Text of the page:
The subsurface ocean inside Saturn’s largest moon, Titan, could be as salty as any body of water here on Earth, a new study reports.
Gravity data collected by NASA’s Cassini spacecraft suggest that Titan’s ocean must have an extremely high density. Salt water has a higher density than fresh water because the presence of salt adds more mass to a given amount of water.
“This is an extremely salty ocean by Earth standards,” lead author Giuseppe Mitri of University of Nantes, France, said.
“Knowing this may change the way we view this ocean as a possible abode for present-day life, but conditions might have been very different there in the past,” he added.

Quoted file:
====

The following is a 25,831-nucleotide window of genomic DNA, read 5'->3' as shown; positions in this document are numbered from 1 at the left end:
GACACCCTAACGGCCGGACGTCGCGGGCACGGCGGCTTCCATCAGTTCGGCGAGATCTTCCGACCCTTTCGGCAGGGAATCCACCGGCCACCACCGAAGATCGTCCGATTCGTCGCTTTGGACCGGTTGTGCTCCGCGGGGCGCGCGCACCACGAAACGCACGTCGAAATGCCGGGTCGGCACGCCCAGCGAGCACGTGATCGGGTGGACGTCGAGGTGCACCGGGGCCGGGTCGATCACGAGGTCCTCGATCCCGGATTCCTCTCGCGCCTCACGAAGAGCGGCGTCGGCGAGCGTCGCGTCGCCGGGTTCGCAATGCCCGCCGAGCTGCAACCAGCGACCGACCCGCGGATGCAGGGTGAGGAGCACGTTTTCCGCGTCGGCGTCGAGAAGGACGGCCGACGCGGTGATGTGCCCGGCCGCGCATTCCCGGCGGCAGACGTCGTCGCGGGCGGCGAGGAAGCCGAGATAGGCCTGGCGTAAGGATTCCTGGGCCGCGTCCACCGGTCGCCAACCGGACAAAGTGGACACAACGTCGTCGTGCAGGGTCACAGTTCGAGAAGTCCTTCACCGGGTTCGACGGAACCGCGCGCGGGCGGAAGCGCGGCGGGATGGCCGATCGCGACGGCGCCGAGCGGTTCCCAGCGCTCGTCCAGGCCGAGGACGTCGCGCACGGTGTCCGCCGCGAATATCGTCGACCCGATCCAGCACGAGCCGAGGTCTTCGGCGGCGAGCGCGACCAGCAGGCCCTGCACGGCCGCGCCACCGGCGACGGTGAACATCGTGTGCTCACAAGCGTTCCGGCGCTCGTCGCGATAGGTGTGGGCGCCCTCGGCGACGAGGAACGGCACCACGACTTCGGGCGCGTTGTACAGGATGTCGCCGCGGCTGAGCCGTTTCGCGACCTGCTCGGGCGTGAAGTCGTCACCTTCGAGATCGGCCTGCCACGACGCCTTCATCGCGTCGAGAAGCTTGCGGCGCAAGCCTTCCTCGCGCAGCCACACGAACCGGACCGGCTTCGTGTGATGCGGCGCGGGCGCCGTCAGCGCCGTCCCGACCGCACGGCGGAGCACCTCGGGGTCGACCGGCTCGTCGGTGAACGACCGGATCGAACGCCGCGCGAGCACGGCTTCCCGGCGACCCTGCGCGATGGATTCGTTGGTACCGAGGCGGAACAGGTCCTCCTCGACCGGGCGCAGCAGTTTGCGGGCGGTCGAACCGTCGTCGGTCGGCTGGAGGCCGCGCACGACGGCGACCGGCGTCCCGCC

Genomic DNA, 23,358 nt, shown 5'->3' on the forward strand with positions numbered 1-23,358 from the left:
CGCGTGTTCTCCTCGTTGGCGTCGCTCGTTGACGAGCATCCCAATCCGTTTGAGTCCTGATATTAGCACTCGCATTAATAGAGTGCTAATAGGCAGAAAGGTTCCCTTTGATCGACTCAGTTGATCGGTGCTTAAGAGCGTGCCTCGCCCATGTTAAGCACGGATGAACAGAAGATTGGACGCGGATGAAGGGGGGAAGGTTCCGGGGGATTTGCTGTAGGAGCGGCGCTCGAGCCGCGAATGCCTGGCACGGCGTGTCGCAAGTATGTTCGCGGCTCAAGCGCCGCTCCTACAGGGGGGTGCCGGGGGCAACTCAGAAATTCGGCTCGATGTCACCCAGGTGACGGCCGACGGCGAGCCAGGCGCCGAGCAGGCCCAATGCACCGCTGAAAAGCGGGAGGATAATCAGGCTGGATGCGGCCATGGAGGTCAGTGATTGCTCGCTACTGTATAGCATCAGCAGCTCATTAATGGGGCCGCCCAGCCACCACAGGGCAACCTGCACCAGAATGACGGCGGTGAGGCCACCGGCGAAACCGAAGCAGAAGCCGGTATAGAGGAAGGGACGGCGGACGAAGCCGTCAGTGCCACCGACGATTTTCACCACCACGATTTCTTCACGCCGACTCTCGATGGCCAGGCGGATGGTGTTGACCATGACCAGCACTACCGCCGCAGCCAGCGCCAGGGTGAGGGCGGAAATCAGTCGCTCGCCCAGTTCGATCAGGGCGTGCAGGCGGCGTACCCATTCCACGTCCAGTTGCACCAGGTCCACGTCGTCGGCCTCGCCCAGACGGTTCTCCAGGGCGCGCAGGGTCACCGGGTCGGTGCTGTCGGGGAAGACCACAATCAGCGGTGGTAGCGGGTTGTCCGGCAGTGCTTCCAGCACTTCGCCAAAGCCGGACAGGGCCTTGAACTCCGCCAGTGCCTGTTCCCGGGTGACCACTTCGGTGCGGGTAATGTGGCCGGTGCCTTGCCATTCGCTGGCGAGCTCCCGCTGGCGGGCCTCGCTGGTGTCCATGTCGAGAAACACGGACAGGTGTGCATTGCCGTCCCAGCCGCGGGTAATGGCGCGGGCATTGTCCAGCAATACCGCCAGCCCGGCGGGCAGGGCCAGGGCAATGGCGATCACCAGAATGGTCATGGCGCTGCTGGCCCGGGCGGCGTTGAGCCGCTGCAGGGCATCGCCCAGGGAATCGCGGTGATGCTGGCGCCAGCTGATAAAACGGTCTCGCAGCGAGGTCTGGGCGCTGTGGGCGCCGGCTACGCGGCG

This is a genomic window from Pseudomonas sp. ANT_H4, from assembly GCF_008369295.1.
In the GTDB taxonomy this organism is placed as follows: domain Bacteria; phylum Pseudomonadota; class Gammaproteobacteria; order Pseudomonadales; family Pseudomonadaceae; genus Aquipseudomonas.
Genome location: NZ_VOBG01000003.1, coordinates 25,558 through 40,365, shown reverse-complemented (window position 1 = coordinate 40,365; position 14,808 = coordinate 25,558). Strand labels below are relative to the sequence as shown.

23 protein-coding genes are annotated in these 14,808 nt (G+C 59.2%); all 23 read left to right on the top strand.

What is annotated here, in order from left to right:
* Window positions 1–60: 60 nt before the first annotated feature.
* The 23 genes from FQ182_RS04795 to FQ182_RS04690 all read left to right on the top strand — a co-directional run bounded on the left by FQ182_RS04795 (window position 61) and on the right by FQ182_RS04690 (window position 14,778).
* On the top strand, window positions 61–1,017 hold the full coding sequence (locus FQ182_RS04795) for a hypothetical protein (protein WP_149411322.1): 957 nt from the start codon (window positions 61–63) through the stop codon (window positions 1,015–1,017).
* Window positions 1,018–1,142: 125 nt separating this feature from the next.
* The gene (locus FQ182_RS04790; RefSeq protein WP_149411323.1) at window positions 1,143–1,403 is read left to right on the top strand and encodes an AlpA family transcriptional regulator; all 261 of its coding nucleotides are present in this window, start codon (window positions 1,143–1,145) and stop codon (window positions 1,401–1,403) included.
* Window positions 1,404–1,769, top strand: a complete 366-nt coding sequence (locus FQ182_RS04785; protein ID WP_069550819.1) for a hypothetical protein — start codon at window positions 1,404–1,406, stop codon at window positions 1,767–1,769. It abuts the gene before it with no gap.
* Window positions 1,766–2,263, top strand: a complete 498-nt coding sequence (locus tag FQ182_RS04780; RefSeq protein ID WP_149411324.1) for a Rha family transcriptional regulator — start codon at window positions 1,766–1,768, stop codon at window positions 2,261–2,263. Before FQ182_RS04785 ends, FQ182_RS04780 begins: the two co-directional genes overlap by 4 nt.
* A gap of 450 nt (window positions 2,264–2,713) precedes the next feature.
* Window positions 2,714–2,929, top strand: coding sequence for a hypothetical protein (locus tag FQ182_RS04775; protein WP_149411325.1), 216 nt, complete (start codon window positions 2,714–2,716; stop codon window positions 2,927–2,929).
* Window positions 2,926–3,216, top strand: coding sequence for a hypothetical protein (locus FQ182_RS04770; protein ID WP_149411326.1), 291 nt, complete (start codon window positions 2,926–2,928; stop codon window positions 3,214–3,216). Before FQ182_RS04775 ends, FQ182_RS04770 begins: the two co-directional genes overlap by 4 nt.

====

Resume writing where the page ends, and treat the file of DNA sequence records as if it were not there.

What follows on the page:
Titan is surrounded by an ice shell, but scientists believe below the surface there is an ocean of liquid water.
The average salt concentration in Earth’s oceans is around 3.5 percent, but parts of the Dead Sea can reach 40 percent salinity.
The Cassini mission was launched in 1997 and arrived in orbit around Saturn in 2004.
The mission also dropped a probe named Huygens onto the surface of Titan in January 2005.
Cassini collected gravity and topography data during its flybys of Titan, allowing researchers to create a new model of the structure of the moon’s outer icy shell.
The new model suggests that the thickness of the icy crust varies across the moon’s surface.
The new data could also provide some insight into Titan’s unique atmosphere, which is consistently around 5 percent methane.